Since our post May 18th regarding the largest ivory bust in history in Thailand, we have become aware of additional and growing threats to rhino populations around the world and rhinos endangered over ivory. As world attention and pressure is put on nations and governments to better protect elephants and enforce anti-ivory laws, armed groups, traffickers and poachers are increasingly going after lesser protected rhinos to supply ivory to Chinese markets that have seen prices soar (making ivory ever more “valuable”).
See an important news update (11/2015) at: https://www.
Three current efforts helping to protect the rhino that you should know about:
1.) AirShepherd is using drones to patrol wide areas in Southern Africa, and to track rhinos from above, and from a distance. According to the World Wildlife Fund, nearly 1,300 rhinos were poached in Africa last year, up from 62...
Blood minerals, or conflict minerals (also called conflict resources), are only found in large quantities in the Global South, primarily the African nation of the Congo (DRC) and are required in the production of smartphones, airplanes, automobile airbags, GPS devices, and almost every consumer electronic item – Here’s what you need to know.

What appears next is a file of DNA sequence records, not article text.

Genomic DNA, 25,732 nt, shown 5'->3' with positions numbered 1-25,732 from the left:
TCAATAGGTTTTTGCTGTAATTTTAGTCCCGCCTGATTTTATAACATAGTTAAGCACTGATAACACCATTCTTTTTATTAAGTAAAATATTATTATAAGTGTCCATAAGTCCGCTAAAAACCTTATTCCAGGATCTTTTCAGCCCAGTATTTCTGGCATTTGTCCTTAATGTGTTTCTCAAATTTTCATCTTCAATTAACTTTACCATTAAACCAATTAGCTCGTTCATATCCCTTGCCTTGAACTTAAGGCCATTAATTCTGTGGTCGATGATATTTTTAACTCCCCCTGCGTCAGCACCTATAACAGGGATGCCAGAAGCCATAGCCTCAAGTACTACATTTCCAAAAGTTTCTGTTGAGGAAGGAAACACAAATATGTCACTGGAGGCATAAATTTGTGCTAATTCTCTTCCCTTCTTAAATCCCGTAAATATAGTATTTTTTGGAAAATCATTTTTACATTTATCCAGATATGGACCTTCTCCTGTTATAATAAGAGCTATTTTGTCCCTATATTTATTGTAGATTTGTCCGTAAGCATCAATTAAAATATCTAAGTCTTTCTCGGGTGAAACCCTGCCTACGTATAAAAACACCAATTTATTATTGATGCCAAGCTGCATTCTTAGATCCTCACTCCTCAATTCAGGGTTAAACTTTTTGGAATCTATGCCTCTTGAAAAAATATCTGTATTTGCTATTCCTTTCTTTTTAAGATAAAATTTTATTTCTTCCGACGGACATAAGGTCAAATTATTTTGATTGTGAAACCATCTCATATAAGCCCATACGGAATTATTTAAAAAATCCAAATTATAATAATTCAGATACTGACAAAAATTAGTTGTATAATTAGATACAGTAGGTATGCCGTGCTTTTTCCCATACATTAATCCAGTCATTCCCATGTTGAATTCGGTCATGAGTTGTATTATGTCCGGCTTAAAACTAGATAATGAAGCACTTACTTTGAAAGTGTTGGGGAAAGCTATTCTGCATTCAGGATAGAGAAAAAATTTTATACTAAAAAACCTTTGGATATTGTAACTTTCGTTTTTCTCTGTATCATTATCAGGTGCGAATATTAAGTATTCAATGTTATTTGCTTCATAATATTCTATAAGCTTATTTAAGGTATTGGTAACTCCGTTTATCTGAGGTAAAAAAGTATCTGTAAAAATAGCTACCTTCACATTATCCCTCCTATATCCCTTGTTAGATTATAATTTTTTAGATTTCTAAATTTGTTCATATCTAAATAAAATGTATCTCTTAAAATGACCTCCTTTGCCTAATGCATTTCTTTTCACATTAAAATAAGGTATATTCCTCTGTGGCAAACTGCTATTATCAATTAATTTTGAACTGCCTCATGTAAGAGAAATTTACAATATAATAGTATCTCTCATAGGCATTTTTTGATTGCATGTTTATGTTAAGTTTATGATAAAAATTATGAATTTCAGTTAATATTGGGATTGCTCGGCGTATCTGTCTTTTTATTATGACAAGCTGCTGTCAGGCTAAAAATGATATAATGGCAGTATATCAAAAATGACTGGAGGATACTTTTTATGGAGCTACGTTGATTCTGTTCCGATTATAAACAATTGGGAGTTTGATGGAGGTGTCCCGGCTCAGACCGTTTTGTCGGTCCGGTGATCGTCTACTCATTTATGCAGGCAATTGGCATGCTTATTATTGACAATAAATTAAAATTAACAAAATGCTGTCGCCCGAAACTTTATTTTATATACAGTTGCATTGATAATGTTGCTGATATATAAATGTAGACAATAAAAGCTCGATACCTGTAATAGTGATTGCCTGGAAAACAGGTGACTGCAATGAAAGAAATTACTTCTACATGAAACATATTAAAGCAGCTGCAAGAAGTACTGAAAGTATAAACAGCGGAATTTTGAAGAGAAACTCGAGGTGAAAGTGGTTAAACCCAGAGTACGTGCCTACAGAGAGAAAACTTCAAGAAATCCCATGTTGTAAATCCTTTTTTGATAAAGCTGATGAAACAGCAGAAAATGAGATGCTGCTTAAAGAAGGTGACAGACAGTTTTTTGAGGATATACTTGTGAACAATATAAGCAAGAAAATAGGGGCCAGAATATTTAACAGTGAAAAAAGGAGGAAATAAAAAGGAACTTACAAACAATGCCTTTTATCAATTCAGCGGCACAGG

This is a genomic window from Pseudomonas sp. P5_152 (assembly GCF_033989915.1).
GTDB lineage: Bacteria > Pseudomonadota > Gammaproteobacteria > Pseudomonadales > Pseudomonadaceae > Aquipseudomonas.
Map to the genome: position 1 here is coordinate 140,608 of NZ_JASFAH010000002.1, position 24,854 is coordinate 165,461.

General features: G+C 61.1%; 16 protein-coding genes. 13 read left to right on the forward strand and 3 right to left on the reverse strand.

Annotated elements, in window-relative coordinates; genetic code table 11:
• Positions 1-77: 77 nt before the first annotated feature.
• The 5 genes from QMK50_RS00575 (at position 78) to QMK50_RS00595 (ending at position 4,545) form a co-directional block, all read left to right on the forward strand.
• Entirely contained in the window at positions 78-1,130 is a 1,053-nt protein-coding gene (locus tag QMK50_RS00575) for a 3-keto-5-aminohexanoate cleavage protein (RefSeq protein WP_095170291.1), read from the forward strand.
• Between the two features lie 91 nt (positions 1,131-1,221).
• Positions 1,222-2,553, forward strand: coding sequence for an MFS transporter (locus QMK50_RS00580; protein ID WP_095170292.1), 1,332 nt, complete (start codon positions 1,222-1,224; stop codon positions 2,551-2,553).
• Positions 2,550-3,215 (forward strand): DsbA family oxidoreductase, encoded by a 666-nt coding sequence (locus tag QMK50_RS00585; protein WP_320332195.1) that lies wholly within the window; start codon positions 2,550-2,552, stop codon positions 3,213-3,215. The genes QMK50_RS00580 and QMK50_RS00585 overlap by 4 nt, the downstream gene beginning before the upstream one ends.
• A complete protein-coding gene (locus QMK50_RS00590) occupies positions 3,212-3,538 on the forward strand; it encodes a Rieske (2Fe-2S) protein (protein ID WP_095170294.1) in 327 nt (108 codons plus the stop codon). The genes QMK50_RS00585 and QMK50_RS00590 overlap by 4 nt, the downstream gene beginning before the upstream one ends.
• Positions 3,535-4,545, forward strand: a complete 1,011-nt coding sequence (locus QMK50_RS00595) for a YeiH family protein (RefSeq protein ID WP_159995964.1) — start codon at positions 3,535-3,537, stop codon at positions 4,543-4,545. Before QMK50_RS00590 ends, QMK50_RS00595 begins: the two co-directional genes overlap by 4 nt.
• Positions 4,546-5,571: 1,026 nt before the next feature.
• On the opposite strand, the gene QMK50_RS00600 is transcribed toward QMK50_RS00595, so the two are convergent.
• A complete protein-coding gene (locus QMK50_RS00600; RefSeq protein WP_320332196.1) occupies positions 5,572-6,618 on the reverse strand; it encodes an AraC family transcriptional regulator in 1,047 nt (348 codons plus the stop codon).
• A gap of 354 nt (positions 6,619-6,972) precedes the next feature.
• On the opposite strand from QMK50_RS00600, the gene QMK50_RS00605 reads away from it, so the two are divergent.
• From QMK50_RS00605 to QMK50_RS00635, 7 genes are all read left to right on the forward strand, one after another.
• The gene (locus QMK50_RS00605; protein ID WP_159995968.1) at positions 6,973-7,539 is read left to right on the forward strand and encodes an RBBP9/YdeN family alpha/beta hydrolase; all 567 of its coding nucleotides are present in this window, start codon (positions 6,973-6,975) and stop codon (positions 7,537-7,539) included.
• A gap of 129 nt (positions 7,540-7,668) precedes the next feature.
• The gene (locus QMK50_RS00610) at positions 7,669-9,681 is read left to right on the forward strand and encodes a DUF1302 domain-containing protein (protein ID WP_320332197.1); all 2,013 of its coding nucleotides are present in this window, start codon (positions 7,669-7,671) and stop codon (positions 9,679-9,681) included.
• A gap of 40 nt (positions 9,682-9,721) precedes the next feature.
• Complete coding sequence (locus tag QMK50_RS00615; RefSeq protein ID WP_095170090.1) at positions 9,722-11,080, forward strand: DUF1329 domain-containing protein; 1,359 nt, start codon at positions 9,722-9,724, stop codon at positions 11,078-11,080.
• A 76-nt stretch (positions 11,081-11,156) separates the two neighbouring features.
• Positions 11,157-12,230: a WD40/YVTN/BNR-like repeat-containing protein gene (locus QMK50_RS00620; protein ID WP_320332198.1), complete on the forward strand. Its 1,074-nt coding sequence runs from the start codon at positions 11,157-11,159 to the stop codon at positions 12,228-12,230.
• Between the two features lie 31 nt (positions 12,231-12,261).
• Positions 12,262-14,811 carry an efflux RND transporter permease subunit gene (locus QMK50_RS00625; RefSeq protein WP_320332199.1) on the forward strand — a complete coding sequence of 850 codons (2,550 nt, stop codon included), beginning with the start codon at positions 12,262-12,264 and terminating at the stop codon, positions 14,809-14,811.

Debate currently rages over Western laws, consumer demand contributing to the conflict, and more. It is a highly charged issue largely due to weak governments in many of these nations, corruption, unequal trade inbalances, and instability. (See http://www.slate.com/
UPDATE: The following is a review of both the movie and the book, “Beasts of No Nation.” The first portion, the movie review does not contain spoilers. Exercise caution in reading the book synopsis.
The direct to Netflix film, Beasts of No Nation, is visually stunning, imminently believable, violent, warm, touching, and for mature audiences often layered and jumbled together. While the movie is bloody and violent, it is not gratuitous considering its subject matter. However, we warn you that the movie is not always easy to watch, nor the book easy to read. However, in my opinion, the movie (and book) leave you feeling that the world is a beautiful place and people are special and unique and that war and violence destroy this individuality and potential, disrupting even the best, and brightest, of characters.
One of the strengths of the movie is the touching family scenes, and the memorable scene were the kids try to “sell” their “imagination TV”...